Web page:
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Total number of campsites
Total reservable frontcountry sites: 12
Total vehicle-accessible sites: 23
Total double sites: 1
Total walk-in sites: 7
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Campsite reservations are accepted and first come, first served sites are also available.

All campsite reservations must be made the BC Parks reservations system. When reservations are not available all campsites function as first come, first served. 

Vehicle-accessible camping

This park offers 23 vehicle-accessible campsites with both first come, first served and reservable campsites

There is a mixture shaded, treed, and open sites (most of medium size) and one of which is a double site. There are no pull through sites but the overflow area is a large grassy area where large rigs will fit. There are also seven tent sites on the lakeside and parking available for extra vehicles. 

Vehicle-accessible camping fee$23 per party per night
BC seniors’ rate (day after Labour Day to June 14 only)$11.50 per senior party per night

For information on the BC seniors’ rate, see the camping fees page. 

Walk-in camping

There are seven hike-in tent sites situated along the shoreline of the lake.

Walk-in camping fee$23 per party per night
BC seniors’ rate (day after Labour Day to June 14 only)$11.50 per senior party per night

For information on the BC seniors’ rate, see the camping fees page. 

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Accessibility information

Accessibility information is available for this park.

Drinking water

Cold water taps are located throughout the park. One at the entrance and one at the boat launch area. Taps are shut off during the off-season. Water taps do not have hose hook-ups for campers and trailers.

This park has a play area composed of a basketball hoop, feather ball and horseshoe pit. These are located in the day-use area.
Boat launch

There is a single-wide concrete boat launch at this park. It is located at the far end of the campground. There is parking available for vehicles and boat trailers, and they can be left overnight. Boats should not be left in the water or beached overnight.


While campfires are allowed and campfire rings are provided at each campsite, we encourage visitors to conserve wood and protect the environment by minimizing the use of fire and using campstoves instead. Firewood can be purchased in the park or you may bring your own wood. Fees for firewood are set locally and may vary from park to park. Limited burning hours or campfire bans may be implemented.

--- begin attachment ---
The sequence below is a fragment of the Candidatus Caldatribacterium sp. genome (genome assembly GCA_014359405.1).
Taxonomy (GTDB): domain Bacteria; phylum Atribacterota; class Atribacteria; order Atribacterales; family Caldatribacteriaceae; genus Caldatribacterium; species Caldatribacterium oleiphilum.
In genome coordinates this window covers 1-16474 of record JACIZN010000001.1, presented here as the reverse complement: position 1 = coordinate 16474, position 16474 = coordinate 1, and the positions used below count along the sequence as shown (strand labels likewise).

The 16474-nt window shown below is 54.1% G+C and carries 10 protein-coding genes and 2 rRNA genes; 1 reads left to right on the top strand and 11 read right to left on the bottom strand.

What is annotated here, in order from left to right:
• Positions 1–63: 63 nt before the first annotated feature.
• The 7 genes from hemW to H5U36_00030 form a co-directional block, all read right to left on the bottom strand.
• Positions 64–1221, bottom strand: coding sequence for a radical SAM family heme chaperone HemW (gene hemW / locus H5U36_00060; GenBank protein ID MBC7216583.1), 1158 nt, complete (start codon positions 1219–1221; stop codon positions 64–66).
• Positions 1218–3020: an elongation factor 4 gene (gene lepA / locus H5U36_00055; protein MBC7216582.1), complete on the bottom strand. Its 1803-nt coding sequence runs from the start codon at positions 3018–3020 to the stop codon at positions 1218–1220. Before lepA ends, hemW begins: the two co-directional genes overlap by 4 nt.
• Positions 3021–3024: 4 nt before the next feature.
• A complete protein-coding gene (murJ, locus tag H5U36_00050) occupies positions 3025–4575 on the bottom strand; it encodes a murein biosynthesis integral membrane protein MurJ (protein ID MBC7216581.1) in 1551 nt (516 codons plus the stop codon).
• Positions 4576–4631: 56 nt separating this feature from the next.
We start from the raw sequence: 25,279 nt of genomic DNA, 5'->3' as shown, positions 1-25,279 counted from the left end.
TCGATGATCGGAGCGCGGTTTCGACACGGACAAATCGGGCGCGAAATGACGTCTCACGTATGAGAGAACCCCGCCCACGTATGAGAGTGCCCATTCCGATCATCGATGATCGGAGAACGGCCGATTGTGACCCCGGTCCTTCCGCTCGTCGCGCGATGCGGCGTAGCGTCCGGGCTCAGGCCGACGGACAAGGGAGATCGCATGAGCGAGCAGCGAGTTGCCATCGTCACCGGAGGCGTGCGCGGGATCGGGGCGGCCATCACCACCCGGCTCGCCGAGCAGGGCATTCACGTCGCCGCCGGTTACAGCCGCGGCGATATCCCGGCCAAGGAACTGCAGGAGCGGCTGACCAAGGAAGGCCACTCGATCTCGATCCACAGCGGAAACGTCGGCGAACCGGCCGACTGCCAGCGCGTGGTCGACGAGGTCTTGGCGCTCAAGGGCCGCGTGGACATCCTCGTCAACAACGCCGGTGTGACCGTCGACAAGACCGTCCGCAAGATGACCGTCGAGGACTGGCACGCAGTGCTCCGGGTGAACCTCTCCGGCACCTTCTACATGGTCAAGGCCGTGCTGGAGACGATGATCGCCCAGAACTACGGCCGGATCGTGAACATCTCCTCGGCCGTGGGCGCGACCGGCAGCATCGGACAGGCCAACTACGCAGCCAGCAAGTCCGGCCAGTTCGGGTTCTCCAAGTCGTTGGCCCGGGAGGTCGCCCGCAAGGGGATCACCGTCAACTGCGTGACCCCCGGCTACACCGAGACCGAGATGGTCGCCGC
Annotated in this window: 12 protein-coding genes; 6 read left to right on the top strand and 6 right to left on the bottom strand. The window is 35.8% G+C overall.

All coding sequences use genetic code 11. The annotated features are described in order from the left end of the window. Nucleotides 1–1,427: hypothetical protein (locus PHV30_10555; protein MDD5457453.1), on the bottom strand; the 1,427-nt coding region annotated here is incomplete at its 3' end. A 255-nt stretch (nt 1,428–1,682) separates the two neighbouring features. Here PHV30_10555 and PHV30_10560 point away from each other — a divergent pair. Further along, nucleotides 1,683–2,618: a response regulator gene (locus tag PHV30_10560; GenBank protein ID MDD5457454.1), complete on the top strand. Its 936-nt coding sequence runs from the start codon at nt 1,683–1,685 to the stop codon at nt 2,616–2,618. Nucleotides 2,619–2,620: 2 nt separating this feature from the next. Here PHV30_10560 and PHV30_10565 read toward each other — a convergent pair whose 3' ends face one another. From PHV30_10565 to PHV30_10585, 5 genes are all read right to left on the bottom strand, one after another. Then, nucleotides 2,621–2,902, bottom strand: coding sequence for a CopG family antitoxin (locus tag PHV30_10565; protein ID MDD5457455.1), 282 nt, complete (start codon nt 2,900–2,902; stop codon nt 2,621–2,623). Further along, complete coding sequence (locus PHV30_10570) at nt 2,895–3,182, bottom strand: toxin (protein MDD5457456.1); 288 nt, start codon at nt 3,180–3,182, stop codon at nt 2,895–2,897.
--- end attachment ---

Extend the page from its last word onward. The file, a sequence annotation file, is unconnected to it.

To preserve vegetation and ground cover, please don’t gather firewood from the area around your campsite or elsewhere in the park (this is a ticketable offence under the Park Act). Dead wood is an important habitat element for many plants and animals and it adds organic matter to the soil.

Picnic areas

This park has a day-use and picnic area. It is a grassy area with a pebbly beach on the lake. There are two change houses, horseshoe pits, basketball net, feather ball, BBQ, and a dock for swimming. Firewood is available for purchase.

Pit or flush toilets
This park has only pit toilets which are located throughout the campground.

There is a coin operated shower and laundry facilities at the park operator’s site.

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There is a 1.2km hiking trail to a view point above the lake where there are two benches to sit on. The trail is of moderate hiking with some steep elevation changes. For your own safety and the preservation of the park, obey posted signs and keep to designated trails. Shortcutting trails destroys plant life and soil structure.


There are change rooms and a beach where the swimming area is roped off. Be cautious of the steep drop off. There are snorkelling and scuba opportunities but no rental places nearby. Please be aware that there are no lifeguards on duty at provincial parks. 


There are paddling, canoeing and kayaking opportunities at this park. Canoes, paddle boats, and a powerboat can be rented from the park operator.


There is a large, deep lake and is usually fished on a troll and also included nearby are a number of smaller lakes excellent for fly-fishing. Fishing for rainbow trout is a favourite pastime of many visitors. Anyone fishing or angling in British Columbia must have an appropriate licence.

Wildlife viewing
The trail up to the viewpoint, looks out over the lake.
Pets on leash

Pets and domestic animals must be on a leash at all times and are not allowed in beach areas or park buildings. You are responsible for their behaviour and must dispose of their excrement. Backcountry areas are not suitable for dogs or other pets due to wildlife issues and the potential for problems with bears.


Bicycles must keep to roadways. Bicycle helmets are mandatory in British Columbia.

Please note that bicycles with electric assist motors (e-bikes) are not allowed on the trails within Horsefly Lake Park. E-bikes are restricted to park roads and areas where motorized use is permitted. The only exception to this policy will be for authorized and identified trail maintenance bikes conducting work on behalf of BC Parks.

Waterskiing is a popular activity on Horsefly Lake.
There is a possibility to windsurf on Horsefly Lake.
Scuba diving
There are scuba diving opportunities in Horsefly Lake.